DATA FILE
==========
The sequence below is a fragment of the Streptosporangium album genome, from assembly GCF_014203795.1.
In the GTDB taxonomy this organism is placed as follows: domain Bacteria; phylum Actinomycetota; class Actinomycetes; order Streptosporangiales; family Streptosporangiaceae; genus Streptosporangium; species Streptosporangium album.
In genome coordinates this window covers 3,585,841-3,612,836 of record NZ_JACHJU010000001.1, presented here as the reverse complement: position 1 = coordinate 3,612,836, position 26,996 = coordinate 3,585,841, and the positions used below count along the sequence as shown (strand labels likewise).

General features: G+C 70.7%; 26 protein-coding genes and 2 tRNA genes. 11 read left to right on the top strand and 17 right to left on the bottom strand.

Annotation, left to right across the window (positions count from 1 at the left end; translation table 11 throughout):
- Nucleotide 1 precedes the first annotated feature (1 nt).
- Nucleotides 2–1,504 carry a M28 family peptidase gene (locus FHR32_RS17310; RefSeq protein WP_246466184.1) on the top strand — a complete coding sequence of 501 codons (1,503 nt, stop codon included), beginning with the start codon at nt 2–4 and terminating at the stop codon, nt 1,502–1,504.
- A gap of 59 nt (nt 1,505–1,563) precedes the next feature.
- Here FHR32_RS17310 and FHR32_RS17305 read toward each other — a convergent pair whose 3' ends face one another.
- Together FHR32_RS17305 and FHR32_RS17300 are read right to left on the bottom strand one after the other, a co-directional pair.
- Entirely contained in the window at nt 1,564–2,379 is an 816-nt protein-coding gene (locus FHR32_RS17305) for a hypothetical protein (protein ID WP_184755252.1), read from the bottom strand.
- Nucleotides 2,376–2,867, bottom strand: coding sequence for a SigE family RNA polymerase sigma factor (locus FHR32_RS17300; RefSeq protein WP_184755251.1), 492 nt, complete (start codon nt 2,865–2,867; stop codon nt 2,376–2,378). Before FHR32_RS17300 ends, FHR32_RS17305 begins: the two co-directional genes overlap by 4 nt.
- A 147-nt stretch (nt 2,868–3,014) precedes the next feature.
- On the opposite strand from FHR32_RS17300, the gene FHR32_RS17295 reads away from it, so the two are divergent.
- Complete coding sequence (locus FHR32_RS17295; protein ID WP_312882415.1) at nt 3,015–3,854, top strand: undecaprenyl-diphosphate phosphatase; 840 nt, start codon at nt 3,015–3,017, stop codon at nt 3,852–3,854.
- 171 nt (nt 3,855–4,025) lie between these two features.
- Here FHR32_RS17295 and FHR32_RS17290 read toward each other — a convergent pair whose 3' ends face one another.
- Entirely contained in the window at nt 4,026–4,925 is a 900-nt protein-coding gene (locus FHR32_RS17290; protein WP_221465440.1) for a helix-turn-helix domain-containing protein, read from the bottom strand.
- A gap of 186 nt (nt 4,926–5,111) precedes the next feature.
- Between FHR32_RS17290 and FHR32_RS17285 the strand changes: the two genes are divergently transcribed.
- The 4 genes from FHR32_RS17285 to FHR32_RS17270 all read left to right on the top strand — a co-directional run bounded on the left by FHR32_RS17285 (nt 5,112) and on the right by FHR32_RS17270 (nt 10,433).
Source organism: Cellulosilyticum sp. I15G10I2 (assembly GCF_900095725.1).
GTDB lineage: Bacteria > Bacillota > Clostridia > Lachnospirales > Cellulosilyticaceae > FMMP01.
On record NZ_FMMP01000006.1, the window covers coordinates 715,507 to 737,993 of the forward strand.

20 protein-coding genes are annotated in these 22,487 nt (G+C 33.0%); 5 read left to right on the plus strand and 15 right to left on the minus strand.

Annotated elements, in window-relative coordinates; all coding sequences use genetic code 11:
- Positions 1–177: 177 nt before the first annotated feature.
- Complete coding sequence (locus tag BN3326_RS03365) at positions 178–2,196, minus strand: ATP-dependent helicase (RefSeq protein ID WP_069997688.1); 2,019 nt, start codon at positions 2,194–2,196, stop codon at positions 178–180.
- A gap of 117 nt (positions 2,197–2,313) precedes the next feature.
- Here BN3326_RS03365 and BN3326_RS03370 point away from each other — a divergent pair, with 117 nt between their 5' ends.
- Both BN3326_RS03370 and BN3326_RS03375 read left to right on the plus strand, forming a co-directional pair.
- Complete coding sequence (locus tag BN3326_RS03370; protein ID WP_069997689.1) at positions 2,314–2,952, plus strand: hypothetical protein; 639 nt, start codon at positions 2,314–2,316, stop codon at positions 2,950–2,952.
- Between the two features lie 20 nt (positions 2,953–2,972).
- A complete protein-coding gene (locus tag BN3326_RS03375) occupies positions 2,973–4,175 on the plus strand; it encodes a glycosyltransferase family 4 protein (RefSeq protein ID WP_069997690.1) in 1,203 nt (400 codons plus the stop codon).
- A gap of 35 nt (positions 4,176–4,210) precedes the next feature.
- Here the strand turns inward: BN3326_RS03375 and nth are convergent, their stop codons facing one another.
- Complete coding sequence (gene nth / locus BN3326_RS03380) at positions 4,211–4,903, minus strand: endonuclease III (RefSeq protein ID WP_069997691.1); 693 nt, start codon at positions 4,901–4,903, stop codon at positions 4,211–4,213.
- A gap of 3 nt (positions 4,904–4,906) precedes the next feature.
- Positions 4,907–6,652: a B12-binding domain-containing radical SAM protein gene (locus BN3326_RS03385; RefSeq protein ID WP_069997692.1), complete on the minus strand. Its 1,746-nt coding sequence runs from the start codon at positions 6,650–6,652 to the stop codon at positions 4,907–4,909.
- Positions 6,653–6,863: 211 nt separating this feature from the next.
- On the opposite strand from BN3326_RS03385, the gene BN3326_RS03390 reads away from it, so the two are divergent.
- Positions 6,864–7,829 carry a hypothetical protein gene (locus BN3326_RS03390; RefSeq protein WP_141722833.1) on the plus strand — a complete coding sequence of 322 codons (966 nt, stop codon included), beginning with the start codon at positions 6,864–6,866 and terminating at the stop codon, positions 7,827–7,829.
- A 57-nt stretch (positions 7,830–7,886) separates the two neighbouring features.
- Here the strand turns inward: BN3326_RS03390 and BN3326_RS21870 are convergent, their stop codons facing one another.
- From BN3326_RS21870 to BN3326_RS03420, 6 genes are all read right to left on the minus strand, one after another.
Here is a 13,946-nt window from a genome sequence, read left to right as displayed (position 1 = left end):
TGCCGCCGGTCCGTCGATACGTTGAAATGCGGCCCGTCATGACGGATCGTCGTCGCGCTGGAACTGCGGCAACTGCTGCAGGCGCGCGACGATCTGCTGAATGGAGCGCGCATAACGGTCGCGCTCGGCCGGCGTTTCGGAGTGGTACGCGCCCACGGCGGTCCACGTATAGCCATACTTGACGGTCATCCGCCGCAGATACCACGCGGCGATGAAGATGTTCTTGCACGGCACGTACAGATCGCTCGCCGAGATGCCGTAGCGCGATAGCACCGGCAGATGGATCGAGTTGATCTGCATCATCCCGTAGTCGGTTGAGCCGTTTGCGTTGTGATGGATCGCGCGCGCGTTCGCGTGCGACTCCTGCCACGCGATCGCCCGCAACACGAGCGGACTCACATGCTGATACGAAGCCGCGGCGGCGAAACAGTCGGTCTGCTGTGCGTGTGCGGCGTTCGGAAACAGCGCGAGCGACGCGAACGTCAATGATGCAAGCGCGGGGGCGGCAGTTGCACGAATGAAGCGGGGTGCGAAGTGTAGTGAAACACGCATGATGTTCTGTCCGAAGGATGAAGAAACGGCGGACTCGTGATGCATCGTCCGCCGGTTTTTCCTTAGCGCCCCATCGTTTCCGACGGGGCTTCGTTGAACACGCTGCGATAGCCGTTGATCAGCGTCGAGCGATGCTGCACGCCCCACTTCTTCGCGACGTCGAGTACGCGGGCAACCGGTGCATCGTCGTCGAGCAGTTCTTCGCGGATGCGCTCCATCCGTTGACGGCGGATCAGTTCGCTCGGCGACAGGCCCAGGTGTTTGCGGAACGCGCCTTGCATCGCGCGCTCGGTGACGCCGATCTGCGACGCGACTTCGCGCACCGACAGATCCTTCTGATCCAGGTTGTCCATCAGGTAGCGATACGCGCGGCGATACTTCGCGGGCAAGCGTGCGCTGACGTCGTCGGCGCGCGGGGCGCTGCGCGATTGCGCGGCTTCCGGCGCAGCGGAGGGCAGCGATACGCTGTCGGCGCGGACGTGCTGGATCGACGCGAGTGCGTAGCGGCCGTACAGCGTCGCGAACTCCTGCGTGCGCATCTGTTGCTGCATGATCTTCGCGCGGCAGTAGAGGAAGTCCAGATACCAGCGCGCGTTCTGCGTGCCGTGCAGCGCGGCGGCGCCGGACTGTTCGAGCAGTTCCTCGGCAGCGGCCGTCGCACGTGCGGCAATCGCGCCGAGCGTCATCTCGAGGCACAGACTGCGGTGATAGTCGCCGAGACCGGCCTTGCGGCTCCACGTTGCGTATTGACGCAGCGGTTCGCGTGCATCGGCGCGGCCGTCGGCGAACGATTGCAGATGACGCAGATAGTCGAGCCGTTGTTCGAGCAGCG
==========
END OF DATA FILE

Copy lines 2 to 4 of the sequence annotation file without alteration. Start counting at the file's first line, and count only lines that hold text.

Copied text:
In the GTDB taxonomy this organism is placed as follows: domain Bacteria; phylum Actinomycetota; class Actinomycetes; order Streptosporangiales; family Streptosporangiaceae; genus Streptosporangium; species Streptosporangium album.
In genome coordinates this window covers 3,585,841-3,612,836 of record NZ_JACHJU010000001.1, presented here as the reverse complement: position 1 = coordinate 3,612,836, position 26,996 = coordinate 3,585,841, and the positions used below count along the sequence as shown (strand labels likewise).

General features: G+C 70.7%; 26 protein-coding genes and 2 tRNA genes. 11 read left to right on the top strand and 17 right to left on the bottom strand.